Parents, Julie and Tony Bombacino, Create Real Food Blends for Their Tube-Fed Son


Tony Bombacino loves food. The father of two comes from a big Italian family and knows his way around the kitchen. When Bombacino’s son, AJ, was born, he was excited to share his love of cooking with him. But sharing that love proved difficult when Bombacino found out that his son, at six months old, would need a feeding tube to eat for the rest of his life.

To help his son, Bombacino and his wife, Julie, started Real Food Blends – meals made from real food that people can ingest through their feeding tube. The idea for their company came from their own experiences trying to provide their tube-fed son with a nutritious and easily digestible meal.

‘It’s been a five-year journey,” Bombacino said in an interview. “For the first six months of his life, AJ was a happy kid. He was a little crabby and a slow eater, but given our experience being parent’s already we just thought he had reflux.”

Everything changed when AJ had a 45-minute seizure out of the blue, Bombacino said describing the incident. “All of the sudden our lives were turned upside down. The doctors were doing all kinds of crazy tests… It’s 3 a.m. and I can picture Julie and I sitting on the hospital floor as the doctor tells us AJ has malformations of cortical development.”

Because of the malformation in AJ’s brain, AJ’s brain is smaller than average – creating developmental delays. “The real hard part is when you’re told what that means,” Bombacino said. “When you’re told your child might not walk or talk.”

‘I Hate to Tell You This, But Your Son Needs a Feeding Tube’

The next few months left the Bombacinos in a trance. “AJ kept having seizures, about one or two a week,” he said. Not only was AJ having seizures, his reflux seemed to be getting worse. “We took AJ to the doctor’s and set up a swallow study,” he said. AJ failed the swallow study, leading to more difficult news. “The doctor said to us, ‘I hate to tell you this, but your son needs a feeding tube,’” Bombacino said. “We didn’t even know what that was.”

After three days in the hospital, AJ was sent home from the hospital with a gastrostomy tube (g-tube), which delivers food directly to AJ’s stomach. Over the next few months, the Bombacinos adjusted to AJ’s newest diagnosis and caring for their son’s feeding tube. While Julie and Tony were adjusting, AJ was not. None of the commercial formulas they tried seemed to sit well with AJ.

Against the advice of AJ’s doctors, who were afraid real food would clog the feeding tube, the Bombacinos started blending meals for their son. “We bought an expensive blender, a Vitamix, and started blending real foods,” Bombacino told The Mighty. “After eating real foods AJ stopped throwing up, he had better complexion and his hair started growing.”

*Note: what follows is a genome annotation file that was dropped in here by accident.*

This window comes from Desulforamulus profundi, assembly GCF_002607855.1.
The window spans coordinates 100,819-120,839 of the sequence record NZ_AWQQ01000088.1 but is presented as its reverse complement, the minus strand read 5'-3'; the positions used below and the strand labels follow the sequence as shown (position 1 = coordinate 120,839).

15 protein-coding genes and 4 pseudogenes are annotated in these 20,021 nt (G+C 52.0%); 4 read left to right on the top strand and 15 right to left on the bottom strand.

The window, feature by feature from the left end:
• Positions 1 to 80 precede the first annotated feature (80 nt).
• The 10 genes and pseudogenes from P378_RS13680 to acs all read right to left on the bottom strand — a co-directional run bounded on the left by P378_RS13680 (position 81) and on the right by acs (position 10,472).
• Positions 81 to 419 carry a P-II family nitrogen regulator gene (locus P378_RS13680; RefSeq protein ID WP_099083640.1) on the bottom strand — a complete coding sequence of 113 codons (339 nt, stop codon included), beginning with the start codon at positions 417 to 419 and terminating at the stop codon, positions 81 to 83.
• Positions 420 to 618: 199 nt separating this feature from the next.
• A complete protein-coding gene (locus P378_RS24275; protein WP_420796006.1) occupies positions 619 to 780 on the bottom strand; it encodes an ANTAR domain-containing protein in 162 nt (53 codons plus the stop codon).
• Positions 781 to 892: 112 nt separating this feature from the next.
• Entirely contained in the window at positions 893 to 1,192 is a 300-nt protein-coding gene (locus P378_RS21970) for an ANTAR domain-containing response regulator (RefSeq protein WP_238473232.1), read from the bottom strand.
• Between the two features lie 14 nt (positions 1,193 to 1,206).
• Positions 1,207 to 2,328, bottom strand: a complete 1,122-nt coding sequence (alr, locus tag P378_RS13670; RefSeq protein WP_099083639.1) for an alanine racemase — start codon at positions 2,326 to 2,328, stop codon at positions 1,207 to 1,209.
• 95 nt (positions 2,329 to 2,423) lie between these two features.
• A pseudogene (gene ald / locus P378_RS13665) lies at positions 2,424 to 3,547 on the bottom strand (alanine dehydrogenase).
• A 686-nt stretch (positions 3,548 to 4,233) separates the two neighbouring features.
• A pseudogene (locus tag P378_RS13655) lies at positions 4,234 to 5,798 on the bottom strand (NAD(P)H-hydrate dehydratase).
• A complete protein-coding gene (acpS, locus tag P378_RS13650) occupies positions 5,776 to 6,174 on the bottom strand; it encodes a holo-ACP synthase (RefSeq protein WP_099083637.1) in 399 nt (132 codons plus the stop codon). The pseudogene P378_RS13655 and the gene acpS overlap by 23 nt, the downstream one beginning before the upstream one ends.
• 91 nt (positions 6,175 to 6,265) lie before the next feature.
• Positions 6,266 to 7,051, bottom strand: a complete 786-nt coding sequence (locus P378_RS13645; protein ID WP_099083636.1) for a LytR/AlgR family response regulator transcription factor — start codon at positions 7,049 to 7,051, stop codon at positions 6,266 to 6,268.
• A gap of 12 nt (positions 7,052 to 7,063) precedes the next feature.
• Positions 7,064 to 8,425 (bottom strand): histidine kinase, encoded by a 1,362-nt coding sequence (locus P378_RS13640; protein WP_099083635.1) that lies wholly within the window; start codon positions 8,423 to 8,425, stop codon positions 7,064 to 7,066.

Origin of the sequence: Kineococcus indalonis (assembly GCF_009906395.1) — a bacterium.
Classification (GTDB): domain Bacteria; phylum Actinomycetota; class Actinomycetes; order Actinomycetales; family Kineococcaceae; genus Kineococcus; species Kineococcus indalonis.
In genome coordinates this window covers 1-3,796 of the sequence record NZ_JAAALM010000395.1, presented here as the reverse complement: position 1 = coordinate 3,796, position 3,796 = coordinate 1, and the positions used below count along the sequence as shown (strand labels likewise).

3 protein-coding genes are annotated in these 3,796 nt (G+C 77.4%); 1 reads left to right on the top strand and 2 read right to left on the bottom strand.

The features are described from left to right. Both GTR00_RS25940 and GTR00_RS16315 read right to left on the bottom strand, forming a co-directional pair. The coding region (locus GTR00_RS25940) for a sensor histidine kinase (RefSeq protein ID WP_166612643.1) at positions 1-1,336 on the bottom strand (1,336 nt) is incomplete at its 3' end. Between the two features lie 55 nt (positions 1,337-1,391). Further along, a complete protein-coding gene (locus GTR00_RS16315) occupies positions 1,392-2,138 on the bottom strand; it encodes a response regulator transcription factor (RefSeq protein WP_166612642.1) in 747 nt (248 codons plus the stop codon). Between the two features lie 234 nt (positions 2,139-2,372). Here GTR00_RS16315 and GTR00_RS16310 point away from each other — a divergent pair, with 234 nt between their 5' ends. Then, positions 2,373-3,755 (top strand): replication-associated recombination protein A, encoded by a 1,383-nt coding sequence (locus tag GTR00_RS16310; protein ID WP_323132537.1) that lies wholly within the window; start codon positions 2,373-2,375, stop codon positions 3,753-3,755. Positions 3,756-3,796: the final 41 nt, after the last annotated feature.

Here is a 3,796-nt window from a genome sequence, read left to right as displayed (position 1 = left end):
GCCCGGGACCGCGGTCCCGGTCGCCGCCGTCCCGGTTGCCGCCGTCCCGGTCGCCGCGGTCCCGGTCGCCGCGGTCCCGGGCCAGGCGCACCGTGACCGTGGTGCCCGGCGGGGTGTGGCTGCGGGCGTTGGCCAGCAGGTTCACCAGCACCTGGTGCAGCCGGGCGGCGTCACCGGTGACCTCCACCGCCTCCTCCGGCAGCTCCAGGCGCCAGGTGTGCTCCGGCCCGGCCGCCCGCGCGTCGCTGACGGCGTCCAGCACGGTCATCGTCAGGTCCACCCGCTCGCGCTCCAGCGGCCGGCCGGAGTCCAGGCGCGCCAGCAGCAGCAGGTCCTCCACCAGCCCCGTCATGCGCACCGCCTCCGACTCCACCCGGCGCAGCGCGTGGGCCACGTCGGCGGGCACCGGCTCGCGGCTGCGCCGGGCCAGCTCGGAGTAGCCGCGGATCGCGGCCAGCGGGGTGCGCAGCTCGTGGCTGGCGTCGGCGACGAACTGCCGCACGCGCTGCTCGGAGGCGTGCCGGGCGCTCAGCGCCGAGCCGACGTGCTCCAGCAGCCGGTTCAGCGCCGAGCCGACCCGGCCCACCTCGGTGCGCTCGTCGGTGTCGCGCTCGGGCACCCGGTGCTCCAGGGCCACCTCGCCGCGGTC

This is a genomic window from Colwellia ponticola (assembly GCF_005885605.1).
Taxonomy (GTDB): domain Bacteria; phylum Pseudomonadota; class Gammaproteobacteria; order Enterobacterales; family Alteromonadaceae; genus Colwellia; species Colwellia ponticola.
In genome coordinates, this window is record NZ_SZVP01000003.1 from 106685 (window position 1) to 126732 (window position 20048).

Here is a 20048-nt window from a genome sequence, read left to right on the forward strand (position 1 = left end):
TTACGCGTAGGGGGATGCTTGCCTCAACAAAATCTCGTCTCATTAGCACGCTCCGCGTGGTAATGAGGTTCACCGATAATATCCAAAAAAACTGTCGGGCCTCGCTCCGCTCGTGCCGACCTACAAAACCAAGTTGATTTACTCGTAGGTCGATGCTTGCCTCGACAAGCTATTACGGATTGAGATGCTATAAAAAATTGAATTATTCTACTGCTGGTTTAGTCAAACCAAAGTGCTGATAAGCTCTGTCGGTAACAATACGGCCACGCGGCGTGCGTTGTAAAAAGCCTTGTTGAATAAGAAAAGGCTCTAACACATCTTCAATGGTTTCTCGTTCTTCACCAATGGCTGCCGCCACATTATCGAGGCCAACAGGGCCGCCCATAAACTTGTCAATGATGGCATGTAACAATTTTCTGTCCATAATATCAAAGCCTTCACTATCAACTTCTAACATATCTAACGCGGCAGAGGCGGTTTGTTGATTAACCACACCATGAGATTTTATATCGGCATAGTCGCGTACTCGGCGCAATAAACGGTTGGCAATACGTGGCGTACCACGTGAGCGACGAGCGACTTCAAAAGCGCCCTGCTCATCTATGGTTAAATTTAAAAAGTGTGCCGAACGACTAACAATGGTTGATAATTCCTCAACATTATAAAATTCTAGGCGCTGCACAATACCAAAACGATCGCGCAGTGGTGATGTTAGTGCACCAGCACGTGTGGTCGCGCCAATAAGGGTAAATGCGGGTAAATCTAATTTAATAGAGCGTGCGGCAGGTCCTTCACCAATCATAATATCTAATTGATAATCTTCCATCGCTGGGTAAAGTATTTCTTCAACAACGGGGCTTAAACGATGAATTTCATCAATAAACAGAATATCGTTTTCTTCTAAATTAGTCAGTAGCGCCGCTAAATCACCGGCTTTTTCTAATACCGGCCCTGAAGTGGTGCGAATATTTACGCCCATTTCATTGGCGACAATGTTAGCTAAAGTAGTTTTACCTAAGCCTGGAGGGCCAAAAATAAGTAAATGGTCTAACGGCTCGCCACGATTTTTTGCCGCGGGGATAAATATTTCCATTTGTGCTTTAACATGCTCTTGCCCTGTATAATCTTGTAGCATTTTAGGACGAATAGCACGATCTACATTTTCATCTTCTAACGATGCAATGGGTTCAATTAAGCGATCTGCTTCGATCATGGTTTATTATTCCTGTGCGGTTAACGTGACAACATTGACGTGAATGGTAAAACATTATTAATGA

From then on, under the guidance of doctors and nutritionists, the Bombacinos slowly switched their son to a fully blended diet. The aha moment for their business didn’t come until months later. “It wasn’t until we were planning a trip to Disney that we realized how much work it would be,” Bombacino said. “We’d have to pack the blender and go food shopping… We wondered if there was anything like what we were making that we could take with us.”

Developing Real Meals for Tube-Fed People

The Bombacinos searched for a comparable product, but couldn’t find a commercial formula similar to the real foods they were feeding their son. Frustrated, Julie and Tony Bombacino decided they would make their own real food product for tube-fed people. “We didn’t think, ‘Let’s start a company,’” Bombacino said. “We just wanted to help our son. We had no experience in the food industry. We were just frustrated parents.”

In 2012, the Bombacinos launched Real Food Blends. They spent the next two years focused on research and development. “Hundreds of thousands of people have feeding tubes,” Bombacino told The Mighty. “Enteral nutrition is a multi-billion dollar market, and most of the formulas on the market, unlike ours, have corn syrup listed as an ingredient.”

After two years of planning, the Bombacinos had created a blended food product similar to what they were making their son in the kitchen of their Chicago home. Their blends, which currently come in three flavors with a fourth launching at the end of the month, are devoid of corn syrup and feature real foods. “If you look at the back of our product, you’ll see all simple ingredients,” Bombacino said. According to Bombacino, each blend contains five to seven ingredients, no preservatives, and is shelf stable for three years. The blends are also made and manufactured in the U.S.

“Imagine if you couldn’t eat tomorrow and you had to rely on formula,” he said. ”You stop being a human being. As a caregiver, it’s demoralizing. We want to bring back mealtime and nutritional value.”

Each Real Food Blends is pureed, so it’s thicker than a formula but thin enough to go through a feeding tube. The blends are covered by many health insurances and can be purchased through home health companies as well as the Real Food Blends website and Amazon.

AJ, who is now 5, is a customer too. When not acting as the company’s chief inspiration officer, AJ can be found in his kindergarten classroom with a Real Food Blends in his lunchbox every day.


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